Is She Starting Too Late?

A wonderful mom told me she felt so badly that her daughter got such a late start pitching and was always playing catch-up.  She began pitching at 10-years-old. That is not late!  I told her about working with an athlete who started pitching at 14, eventually taking her team deep into the College World Series as a freshman.

It has nothing to do with when you start.  We have over 100 Certified Instructors who have produced several hundred D1 pitchers in the last ten years.  There is no correlation between when she starts and how she finishes.  None!  In fact, quite the opposite.  Yes, we like them to begin by mid-teens, but even that is not a rule.

Starting too early carries several risks.  One is burnout.  She may not be mature enough to deal with the emotions that come with pitching.  Just because someone else handled it fine does not mean it is right for every girl.  You are pitching in heat and cold, mounds with holes in front of them, inconsistent umpires are frequent at younger ages, and your parents just “spent a boatload-of money to bring you to this tournament so you could embarrass us.”  We hear these stories daily.  A surprising number of kids put the ball down and find something else that has less pressure.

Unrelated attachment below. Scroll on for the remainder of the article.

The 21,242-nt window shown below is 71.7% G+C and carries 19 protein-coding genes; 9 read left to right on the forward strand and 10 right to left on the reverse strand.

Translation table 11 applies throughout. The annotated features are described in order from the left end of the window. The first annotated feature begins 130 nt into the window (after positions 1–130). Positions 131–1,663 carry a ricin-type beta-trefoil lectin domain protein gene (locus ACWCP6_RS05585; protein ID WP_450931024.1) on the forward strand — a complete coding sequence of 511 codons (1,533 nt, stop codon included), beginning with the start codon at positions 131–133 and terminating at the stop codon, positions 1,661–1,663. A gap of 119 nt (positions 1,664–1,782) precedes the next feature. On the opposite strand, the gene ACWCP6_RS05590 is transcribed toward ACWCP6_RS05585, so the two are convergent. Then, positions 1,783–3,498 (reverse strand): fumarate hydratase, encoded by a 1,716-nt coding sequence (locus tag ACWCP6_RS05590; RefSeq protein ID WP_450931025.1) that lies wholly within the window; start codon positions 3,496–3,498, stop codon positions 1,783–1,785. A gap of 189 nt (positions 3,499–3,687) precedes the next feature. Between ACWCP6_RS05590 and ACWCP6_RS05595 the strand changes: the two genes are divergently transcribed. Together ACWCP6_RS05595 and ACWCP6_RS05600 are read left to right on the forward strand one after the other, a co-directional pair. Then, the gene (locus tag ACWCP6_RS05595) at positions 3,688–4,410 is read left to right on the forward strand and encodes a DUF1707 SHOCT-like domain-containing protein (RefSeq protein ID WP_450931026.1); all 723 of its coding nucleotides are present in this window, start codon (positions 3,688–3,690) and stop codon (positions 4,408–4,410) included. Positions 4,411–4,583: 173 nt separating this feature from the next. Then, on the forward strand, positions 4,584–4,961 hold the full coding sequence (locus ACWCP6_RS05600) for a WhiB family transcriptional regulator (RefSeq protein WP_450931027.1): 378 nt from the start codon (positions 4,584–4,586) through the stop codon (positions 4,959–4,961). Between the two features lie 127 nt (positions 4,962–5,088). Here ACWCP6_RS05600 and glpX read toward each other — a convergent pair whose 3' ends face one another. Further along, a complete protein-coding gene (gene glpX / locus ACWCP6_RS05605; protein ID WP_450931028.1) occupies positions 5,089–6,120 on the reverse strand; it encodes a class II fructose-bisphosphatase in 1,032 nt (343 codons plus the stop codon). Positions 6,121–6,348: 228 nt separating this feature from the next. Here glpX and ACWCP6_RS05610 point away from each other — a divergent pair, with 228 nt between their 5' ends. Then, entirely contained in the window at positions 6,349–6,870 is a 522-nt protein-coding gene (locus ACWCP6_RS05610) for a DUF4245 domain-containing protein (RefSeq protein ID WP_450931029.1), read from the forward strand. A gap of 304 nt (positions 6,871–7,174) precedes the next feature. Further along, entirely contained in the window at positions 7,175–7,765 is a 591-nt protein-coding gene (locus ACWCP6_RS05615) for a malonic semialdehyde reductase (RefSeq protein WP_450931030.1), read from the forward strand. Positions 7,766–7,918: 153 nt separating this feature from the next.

Her body may not be ready yet.  I did not want either of our daughters to begin until 10-years-old, though the younger one pushed me a year earlier.  Both went to pitch D1.  Back to my point, not everyone matures at the same rate.  She needs substantial body awareness.  Get her in the field, teach her to run and hit, and then we can teach her the similarities in running, hitting, throwing and pitching.  Let her come when she is ready.

Finally, when she begins is far less important than what she is taught,  If you bring me a student who has been coached into mechanical, stiff moves for 3 years, we are far worse than if we had started from scratch.  They often come to us injured, frustrated, and want to know why all of the newer pitchers are blowing past them.

Do not be in a hurry.  Be sure she really wants it, let her work for it, and maybe she will feel a little more invested.  Then, absolutely make sure that she is coached right.  Do it right the first time because you make our jobs much harder when she comes to us beaten down and confused. 

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